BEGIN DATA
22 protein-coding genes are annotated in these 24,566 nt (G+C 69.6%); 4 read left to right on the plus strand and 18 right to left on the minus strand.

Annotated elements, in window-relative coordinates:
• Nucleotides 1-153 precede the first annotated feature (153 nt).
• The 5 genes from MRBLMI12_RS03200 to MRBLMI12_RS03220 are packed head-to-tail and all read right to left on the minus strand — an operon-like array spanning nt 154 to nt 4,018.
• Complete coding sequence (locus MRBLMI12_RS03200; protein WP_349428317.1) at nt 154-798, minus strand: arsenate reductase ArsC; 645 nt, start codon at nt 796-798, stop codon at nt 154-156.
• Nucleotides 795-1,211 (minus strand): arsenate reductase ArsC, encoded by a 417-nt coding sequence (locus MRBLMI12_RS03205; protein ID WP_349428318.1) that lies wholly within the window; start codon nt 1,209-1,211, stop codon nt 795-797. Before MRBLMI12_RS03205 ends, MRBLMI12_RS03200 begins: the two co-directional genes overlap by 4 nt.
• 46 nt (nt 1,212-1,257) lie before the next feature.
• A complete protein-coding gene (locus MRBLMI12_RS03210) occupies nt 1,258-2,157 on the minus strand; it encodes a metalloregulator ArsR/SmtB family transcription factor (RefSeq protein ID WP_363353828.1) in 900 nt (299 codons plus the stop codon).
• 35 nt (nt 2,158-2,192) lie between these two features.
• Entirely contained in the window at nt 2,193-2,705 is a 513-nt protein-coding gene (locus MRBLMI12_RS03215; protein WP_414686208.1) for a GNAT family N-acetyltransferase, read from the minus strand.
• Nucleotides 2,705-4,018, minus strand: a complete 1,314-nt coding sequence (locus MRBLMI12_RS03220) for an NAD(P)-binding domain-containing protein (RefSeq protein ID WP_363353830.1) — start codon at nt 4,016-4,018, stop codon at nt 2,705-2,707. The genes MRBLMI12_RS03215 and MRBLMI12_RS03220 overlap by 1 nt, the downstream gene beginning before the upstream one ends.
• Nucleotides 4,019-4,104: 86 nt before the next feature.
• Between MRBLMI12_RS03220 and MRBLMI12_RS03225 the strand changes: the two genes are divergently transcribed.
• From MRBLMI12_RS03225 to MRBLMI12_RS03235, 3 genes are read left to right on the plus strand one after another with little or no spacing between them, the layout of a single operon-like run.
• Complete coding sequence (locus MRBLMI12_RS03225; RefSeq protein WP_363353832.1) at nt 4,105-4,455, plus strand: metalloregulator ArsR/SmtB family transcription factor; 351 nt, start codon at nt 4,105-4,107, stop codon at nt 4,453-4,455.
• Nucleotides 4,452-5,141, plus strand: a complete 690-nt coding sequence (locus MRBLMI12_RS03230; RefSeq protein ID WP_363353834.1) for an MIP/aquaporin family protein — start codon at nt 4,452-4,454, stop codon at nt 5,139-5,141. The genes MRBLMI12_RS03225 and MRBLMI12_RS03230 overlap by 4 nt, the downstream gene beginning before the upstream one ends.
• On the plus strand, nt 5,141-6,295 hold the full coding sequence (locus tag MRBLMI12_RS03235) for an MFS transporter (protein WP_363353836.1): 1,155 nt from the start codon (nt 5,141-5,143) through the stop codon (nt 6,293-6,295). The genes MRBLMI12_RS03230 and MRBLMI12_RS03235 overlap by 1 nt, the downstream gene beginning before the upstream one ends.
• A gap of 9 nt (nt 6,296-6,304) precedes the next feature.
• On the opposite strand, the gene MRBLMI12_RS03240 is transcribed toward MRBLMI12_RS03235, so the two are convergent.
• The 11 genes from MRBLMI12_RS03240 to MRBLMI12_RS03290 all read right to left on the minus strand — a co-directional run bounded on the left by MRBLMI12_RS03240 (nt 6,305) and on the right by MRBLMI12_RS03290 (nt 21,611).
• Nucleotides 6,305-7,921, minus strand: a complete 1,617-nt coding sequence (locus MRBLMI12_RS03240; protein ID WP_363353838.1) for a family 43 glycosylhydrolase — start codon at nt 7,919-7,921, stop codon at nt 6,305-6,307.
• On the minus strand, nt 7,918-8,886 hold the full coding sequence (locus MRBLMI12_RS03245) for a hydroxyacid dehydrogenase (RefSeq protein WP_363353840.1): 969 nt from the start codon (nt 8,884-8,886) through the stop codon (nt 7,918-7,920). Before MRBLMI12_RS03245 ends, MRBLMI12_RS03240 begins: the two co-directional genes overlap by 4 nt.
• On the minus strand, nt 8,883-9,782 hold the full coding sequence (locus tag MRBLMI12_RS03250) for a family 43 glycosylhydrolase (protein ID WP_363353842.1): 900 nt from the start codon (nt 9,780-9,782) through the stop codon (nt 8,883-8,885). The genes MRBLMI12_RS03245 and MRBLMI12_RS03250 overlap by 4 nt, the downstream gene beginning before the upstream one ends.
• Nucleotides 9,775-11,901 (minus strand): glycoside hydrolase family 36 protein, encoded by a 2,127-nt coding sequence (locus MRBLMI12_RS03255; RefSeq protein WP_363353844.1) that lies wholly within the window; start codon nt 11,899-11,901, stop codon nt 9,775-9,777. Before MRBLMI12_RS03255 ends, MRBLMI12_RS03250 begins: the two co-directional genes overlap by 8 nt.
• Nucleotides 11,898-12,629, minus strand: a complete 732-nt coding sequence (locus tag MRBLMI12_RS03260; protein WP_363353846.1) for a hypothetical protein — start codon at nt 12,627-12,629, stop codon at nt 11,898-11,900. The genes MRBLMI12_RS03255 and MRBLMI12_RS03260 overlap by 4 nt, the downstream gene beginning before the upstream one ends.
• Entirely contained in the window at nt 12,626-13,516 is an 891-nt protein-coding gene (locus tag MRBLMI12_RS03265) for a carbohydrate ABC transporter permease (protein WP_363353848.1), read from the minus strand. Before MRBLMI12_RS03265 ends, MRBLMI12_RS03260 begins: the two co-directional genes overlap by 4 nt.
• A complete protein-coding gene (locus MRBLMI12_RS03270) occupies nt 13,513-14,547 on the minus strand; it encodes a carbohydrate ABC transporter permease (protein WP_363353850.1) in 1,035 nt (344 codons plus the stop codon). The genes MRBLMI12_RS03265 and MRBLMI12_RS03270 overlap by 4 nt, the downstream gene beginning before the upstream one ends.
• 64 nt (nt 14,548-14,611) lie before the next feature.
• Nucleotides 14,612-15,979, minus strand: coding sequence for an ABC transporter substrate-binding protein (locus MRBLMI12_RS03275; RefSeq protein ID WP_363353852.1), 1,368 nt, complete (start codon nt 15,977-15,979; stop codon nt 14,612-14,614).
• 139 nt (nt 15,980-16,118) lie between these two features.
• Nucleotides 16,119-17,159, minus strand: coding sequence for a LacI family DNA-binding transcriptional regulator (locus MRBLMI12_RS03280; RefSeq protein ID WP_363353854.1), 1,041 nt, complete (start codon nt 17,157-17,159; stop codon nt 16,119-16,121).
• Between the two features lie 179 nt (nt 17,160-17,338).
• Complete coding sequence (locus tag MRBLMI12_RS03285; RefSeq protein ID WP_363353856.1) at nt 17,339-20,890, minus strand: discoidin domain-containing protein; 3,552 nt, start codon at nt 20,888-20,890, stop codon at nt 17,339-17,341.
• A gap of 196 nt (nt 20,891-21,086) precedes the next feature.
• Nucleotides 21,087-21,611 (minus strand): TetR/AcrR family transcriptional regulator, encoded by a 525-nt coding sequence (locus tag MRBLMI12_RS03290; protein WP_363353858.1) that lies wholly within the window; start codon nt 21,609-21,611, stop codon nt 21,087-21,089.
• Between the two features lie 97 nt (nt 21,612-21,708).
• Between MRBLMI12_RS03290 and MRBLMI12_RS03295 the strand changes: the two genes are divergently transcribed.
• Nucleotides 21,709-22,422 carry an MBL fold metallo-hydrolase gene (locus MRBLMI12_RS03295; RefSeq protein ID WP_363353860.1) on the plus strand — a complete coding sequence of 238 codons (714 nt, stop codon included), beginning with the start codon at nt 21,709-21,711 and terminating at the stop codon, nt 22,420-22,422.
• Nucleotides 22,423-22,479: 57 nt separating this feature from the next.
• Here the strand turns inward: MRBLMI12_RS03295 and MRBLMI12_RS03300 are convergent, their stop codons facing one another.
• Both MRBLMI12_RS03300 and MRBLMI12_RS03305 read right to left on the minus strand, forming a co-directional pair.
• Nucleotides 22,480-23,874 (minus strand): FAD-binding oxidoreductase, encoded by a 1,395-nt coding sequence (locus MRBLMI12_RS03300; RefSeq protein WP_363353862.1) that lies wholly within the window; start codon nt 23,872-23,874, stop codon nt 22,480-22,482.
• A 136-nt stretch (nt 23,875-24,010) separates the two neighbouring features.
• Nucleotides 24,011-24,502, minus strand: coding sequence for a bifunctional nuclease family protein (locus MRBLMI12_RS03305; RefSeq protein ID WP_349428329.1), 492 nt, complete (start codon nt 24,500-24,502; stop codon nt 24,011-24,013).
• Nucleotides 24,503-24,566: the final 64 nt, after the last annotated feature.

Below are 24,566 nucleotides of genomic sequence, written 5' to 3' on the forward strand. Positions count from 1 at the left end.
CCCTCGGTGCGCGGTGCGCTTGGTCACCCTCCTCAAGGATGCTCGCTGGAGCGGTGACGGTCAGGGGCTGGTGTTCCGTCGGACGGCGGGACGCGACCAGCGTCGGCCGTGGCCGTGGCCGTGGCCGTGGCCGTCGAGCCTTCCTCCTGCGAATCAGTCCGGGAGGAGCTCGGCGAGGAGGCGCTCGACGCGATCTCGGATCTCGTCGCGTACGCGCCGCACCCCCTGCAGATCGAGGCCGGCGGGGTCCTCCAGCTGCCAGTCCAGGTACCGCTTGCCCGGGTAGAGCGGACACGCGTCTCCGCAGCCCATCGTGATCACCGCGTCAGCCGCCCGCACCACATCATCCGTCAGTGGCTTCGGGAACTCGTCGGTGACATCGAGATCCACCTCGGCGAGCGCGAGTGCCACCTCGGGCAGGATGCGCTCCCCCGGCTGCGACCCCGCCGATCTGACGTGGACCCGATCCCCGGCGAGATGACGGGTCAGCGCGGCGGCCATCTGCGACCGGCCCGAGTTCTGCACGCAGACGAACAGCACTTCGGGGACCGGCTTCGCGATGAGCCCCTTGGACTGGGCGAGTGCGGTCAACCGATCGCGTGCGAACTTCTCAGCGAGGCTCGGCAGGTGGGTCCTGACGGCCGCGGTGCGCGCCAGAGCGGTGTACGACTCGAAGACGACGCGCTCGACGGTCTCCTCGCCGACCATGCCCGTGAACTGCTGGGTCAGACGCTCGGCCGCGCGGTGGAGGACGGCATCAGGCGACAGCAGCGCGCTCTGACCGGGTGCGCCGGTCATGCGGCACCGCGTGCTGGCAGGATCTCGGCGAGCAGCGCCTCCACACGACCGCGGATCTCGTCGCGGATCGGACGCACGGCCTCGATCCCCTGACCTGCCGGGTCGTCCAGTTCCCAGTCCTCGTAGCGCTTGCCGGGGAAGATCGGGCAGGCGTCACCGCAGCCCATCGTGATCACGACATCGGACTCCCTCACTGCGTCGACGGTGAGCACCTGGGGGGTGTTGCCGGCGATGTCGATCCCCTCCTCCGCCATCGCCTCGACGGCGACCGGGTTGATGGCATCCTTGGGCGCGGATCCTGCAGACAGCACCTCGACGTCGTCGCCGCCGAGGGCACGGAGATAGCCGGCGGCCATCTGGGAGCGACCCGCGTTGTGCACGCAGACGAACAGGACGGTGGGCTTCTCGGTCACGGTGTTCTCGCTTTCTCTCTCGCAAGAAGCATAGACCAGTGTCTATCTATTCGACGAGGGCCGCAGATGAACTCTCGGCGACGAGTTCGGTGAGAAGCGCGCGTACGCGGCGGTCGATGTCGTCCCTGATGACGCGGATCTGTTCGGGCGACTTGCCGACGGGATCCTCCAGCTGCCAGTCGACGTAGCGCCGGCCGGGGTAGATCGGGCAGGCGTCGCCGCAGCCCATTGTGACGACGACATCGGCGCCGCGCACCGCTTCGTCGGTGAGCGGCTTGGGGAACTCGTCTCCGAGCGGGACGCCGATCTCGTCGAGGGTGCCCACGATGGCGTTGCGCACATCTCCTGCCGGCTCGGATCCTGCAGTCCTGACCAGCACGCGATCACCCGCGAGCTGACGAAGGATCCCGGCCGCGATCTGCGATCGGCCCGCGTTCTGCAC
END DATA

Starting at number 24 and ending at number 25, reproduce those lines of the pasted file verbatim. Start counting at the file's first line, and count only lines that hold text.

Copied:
• Nucleotides 9,775-11,901 (minus strand): glycoside hydrolase family 36 protein, encoded by a 2,127-nt coding sequence (locus MRBLMI12_RS03255; RefSeq protein WP_363353844.1) that lies wholly within the window; start codon nt 11,899-11,901, stop codon nt 9,775-9,777. Before MRBLMI12_RS03255 ends, MRBLMI12_RS03250 begins: the two co-directional genes overlap by 8 nt.
• Nucleotides 11,898-12,629, minus strand: a complete 732-nt coding sequence (locus tag MRBLMI12_RS03260; protein WP_363353846.1) for a hypothetical protein — start codon at nt 12,627-12,629, stop codon at nt 11,898-11,900. The genes MRBLMI12_RS03255 and MRBLMI12_RS03260 overlap by 4 nt, the downstream gene beginning before the upstream one ends.